Who are you?
“So you identify more with Greek Cypriots?” This was the hardest question posed to me once, in an interview, which was part of a series of interviews conducted in Potamia.
Needless to say I was pretty stumped and had to think fast as I was being recorded.
I don’t remember exactly what I said, but it was just the beginning of trying to answer that question for myself time and time again.
Who do I identify with more? A community that I’ve lived with all my life speaking their language, knowing and experiencing their customs or a community, the vast majority of which I’ve never met and whose language I still don’t speak well enough?
Undoubtedly language has to play a huge part in this. Much to my annoyance someone very close to me once asked me ‘How can you be Turkish Cypriot if you don’t speak the language’? I think what he was trying to get at was how can I claim this title/ethnicity if I don’t speak the language. But even before the language became a part of my life again, as it is now, I never stopped being a Turkish Cypriot emotionally. Or at least I never stopped being a Turkish Cypriot of Potamia.
I think maybe in the end it doesn’t come down to who do I identify with more, because in reality a Cypriot is a Cypriot it’s simply a matter of dialect, but who do I feel more comfortable with. To be brutally honest (and I guess this blog is also very much about being truthful to myself and trying to encourage other Cypriots to do the same) it also comes down to who do I feel accepts me more?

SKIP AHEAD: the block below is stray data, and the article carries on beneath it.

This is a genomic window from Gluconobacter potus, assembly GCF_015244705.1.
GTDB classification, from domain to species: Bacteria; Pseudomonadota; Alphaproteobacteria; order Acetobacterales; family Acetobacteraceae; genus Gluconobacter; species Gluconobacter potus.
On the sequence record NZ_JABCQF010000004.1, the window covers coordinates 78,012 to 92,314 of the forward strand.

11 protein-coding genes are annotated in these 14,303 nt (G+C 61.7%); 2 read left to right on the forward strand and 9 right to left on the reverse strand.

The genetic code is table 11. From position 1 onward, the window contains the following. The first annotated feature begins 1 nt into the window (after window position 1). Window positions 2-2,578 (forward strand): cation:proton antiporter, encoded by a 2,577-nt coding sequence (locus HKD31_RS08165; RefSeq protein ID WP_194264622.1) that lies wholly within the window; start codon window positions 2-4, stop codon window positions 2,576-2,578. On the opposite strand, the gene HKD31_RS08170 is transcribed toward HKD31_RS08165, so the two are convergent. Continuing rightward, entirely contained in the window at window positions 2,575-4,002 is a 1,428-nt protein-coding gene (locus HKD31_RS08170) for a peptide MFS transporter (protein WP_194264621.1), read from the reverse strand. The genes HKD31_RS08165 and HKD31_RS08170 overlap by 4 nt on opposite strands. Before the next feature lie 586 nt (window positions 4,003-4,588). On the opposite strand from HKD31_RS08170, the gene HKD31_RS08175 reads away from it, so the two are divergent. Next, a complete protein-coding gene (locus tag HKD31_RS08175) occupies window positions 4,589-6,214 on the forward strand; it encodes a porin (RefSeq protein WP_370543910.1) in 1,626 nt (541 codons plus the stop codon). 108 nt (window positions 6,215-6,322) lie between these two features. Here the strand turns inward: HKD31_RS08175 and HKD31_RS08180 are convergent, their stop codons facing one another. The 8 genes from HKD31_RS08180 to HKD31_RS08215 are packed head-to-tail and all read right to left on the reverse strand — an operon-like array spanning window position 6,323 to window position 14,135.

Congratulations, Natalie! I look forward to your future reflections.
The question of identity is deeply embedded in the search for formative memories — the personal memories leading us into memories of place, of people, and the narratives that bind generations together. Thanks for making an honest and provocative contribution to this search.
Thank you for your support Bill 🙂
You’re raising good questions, Natalie. I look forward to following your journey in search of answers.
You are not the only one who wonders. So both my parents are Greek Cypriot. My dad had English education from the age of 11 and my mum French. Aunts and uncles married to English and German nationals and all live abroad. I went to the Junior School from the age of 6, then secondary education at the English School and had my first Greek lesson when I was 12. Studied and worked in the UK. My first language is really English and I feel at home in the UK. In the past i have been criticised for speaking English in Cyprus. I found it difficult to get along with and understand the work culture there, but i have lots of special friends and care about the place. I am neither Greek nor Turkish nor have I ever identified with anything other than Cypriot. Some do not like that. For me, it really does not matter from which ‘side’ or ‘culture’ my friends come from. They are my friends because we understand each other, our mixed and messed up background and have memories to share, even though political we often do not agree.
Hi Athena, thank you so much for sharing this interesting and insightful look into the subject of identity here. I really like and appreciate what you’re saying. Would it be ok if I shared your story on our Facebook page but without using your name? As I really feel it’s something people ought to hear.
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